Erich Jonas wants people to call him “The Eggman.” Jonas, who lives on reservation land along Flathead Lake in Elmo, is the creator of the Original Egg Game, a hands-on curiosity in which multiple players spin egg-shaped cuts of limestone atop a flat, circular, maximum-density fiber board. The “eggs” come from Pakistan, the board from Columbia Falls mills. The game doesn’t come with a box and has no mechanized parts. Instead, Jonas assembles each game himself, inscribing some with words such as “communicate,” “theorize,” and “cooperate.” He’s been doing this for 10 years now, but sales didn’t really take off until last year, when Jonas says he sold approximately 1,000 egg games, mostly at education trade shows.
The record spin-time belongs to a California special-education classroom where Jonas says students kept a limestone egg spinning for four hours.
“It’s a peace game,” says Jonas, “the idea being that each egg is representative of the planet, and to simply work together to figure out how to keep an egg spinning is a powerful metaphor.”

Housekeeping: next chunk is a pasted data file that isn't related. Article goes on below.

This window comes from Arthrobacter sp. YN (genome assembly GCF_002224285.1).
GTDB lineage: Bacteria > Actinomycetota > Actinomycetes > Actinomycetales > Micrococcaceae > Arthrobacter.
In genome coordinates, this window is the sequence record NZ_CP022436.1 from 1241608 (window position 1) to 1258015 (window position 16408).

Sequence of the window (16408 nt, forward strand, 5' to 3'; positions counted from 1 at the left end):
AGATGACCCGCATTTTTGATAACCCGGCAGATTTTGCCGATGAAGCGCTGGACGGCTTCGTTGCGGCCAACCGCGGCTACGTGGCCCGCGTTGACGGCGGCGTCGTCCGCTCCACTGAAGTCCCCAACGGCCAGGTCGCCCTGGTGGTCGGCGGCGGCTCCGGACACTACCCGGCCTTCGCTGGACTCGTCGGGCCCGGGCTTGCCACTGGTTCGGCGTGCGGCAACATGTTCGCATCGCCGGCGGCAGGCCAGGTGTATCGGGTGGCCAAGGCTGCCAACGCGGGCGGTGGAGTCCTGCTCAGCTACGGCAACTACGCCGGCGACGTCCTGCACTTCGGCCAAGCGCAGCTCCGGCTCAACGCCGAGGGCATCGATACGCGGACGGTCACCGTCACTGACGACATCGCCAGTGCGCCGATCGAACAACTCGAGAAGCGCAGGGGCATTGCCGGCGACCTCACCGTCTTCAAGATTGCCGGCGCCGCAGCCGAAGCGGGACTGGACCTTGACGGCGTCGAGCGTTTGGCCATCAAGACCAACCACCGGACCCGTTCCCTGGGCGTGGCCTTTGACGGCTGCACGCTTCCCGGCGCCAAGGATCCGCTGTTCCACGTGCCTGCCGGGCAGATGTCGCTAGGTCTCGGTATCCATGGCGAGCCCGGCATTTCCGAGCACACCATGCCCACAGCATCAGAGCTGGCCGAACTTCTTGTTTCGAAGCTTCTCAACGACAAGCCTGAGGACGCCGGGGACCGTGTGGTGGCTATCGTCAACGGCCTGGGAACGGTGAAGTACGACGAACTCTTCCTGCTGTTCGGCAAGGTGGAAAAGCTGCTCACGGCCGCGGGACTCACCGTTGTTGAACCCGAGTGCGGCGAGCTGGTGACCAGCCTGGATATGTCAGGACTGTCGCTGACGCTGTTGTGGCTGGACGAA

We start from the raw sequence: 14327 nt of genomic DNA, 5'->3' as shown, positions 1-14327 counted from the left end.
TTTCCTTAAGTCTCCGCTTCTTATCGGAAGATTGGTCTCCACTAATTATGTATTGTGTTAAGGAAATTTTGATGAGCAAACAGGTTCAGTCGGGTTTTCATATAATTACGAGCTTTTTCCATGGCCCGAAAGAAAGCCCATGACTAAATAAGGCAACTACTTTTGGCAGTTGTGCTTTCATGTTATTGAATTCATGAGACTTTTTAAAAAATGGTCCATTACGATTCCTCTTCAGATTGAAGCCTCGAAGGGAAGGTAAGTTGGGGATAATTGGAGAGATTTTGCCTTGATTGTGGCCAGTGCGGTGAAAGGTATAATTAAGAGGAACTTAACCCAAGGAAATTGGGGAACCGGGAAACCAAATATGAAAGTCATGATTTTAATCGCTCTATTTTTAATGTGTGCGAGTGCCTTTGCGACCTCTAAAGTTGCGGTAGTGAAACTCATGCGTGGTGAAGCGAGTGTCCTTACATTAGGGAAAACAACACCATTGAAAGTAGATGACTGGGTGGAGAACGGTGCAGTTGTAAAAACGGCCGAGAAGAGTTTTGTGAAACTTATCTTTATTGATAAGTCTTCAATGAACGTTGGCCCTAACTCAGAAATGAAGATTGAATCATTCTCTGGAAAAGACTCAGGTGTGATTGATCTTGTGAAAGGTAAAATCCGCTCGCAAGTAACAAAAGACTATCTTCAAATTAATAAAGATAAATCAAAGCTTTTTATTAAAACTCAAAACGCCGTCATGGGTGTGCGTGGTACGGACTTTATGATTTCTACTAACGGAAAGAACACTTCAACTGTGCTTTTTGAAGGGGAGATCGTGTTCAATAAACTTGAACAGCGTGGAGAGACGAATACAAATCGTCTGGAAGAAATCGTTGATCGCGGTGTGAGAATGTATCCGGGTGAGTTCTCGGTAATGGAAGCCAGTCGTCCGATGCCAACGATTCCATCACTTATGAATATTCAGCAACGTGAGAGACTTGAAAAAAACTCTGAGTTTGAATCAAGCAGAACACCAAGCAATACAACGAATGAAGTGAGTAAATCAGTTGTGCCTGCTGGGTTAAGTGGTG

Peace is a subject close to the heart of the game’s inventor. A Gulf War veteran who boarded and searched vessels for weapons on the Sinai Peninsula in 1990, The Eggman returned to the U.S. hoping to become “part of the solution.” Today, he thinks that his game, which does require much teamwork and non-verbal communication, may play that role.
“I’m sort of a traveling nomad,” he says. “I basically live and work out of my van and I’m planting seeds all over North America.”
The Eggman tried to go commerical once, introducing his game to Hasbro. The toy manufacturer decided that The Original Egg Game “wasn’t a game” at all, according to Jonas, “because there are no winners and losers.”
Be that as it may, the game has now sold approximately 2,000 copies at home and abroad, The Eggman says—which he considers a good start.